There are moral, social and political values to which all the cultural strands in present-day African society should conform. African society values kinship, communal ownership of the land, hard work and respect for the metaphysical. Marriage, wedding and funeral ceremonies and other communal gatherings cement relations. However, colonialism disturbed cultural balance through Western education and religion. The central cog in religion is belief, and belief is determined by customs, therefore, if cultural norms and values of a society are eroded there is bound to be mayhem, as what happens in “Things Fall Apart”.
To counter this problem, Nkrumah, unlike Armah in “Two Thousand Seasons”, concedes that African society today has become a microcosm, with three strands or layers; which are traditional Africa, Islamic Africa and Euro-Christian Africa. He suggests that the good aspects of the different religions should be integrated as a way of interfacing and compromise.
With reference to “Things Fall Apart”, Nkrumah seems to be in agreement with Achebe. Through characterisation, Achebe purveys the need to avoid religious fanaticism. Enoch the new Christian convert, who is a victim of occultism as an Osu or outcast, causes fierce clashes because of his overzealous nature, which leads him to being reprimanded by the liberal Mr Brown. Okonkwo and Mr Smith are also intolerant, although in the end the latter respects the Umuofia’s custom that a man who commits suicide should not be buried by his relations, because suicide is considered an abomination.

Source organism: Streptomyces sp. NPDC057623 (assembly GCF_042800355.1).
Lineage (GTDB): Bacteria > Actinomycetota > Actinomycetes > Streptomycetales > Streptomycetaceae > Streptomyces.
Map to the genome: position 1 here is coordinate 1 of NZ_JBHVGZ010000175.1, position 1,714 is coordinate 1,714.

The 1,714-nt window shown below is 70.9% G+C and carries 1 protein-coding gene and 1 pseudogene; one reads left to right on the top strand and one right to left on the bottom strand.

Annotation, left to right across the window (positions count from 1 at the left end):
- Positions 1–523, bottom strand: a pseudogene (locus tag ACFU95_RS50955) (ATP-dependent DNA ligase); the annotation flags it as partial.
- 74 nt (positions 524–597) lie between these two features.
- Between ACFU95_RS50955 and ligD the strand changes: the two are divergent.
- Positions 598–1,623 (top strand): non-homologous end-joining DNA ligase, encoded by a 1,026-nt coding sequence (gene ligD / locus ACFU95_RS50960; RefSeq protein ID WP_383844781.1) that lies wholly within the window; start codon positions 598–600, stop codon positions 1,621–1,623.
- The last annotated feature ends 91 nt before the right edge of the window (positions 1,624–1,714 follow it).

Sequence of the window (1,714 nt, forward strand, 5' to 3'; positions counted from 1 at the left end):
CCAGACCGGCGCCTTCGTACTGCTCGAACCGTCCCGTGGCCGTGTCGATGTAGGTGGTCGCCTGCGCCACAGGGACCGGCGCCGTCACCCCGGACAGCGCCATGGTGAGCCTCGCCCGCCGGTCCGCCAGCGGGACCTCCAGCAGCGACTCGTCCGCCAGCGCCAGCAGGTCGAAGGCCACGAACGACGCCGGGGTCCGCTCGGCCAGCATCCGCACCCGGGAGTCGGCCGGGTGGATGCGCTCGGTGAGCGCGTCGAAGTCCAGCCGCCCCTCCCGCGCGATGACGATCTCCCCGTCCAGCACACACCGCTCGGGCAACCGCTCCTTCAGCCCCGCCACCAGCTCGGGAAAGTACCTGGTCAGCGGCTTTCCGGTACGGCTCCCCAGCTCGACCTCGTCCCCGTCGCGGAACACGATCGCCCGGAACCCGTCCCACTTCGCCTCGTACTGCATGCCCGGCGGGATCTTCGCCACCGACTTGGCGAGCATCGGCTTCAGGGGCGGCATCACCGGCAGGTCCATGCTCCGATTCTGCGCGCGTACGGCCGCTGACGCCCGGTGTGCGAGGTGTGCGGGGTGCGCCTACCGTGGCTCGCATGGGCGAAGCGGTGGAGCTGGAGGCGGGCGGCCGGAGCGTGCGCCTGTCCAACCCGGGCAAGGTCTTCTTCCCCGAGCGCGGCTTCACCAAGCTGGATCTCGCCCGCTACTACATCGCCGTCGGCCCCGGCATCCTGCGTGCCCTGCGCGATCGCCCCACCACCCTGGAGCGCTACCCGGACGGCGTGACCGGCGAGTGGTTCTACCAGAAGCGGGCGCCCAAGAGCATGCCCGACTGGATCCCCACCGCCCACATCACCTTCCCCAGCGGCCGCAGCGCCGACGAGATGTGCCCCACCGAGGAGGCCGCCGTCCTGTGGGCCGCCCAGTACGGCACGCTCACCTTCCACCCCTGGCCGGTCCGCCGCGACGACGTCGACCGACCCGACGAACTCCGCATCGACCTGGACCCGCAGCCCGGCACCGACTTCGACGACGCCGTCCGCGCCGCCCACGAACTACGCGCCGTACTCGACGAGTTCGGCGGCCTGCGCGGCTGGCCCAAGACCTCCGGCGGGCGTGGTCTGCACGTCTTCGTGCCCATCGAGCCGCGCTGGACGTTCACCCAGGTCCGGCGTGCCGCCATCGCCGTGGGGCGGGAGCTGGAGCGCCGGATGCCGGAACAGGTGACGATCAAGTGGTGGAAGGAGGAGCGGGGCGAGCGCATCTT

Consciencism highlights that it is possible as Africans to live in harmony with people of different cultures and religions, as long as society is egalitarian, and there is a single ideology in the custody of a group that makes sure that individuals adhere to rules, so that in the end quality takes precedence over quantity, as society evolves, because revolutions have to stop at one point.
To Armah as long as Africans are not free of the chains of colonialism, the revolution continues. In “Things Fall Apart”, culture does not only become burdensome on the individual because of its inflexibility, arbitrary and abstract nature, but it becomes a tool of oppression, especially so if it remains static. Christianity becomes an escape route for those at the receiving end of customs, and on the other hand Christianity is used as an oppressive tool because it is linked to colonial oppressive laws and forms of government. It is this that Consciencism seeks to correct so as to give impetus to a new Africa through Pan-Africanism.
Nkrumah regards mysticism and the supernatural as impediments to progress. Unlike the atheistic Okot p’Bitek, or the Christian convert, Kenneth Kaunda and his Humanism, Nkrumah advocates the creation of interfaces. For Armah, like most Africans, as evidenced in their liberation struggles, especially in the case of Zimbabwe, spirituality is of essence. Anoa can be read as Mbuya Nehanda, or Queen Nzinga. The rationale of the African as a spiritual being also obtains in Liang’s “Colour of Hope” (2010). On paper Pan-Africanism as a theory is spot on in its attempt to forge an authentic vision for Africa, which reels under colonial burden, and reliance on donor funds, but its implementation remains a pipe dream, as the continent fails to locate itself in the global village, with its many shades of grey; and Africa being colour blind fails to see the difference.
The artiste indeed has a crucial role to play in shaping the Motherland’s destiny.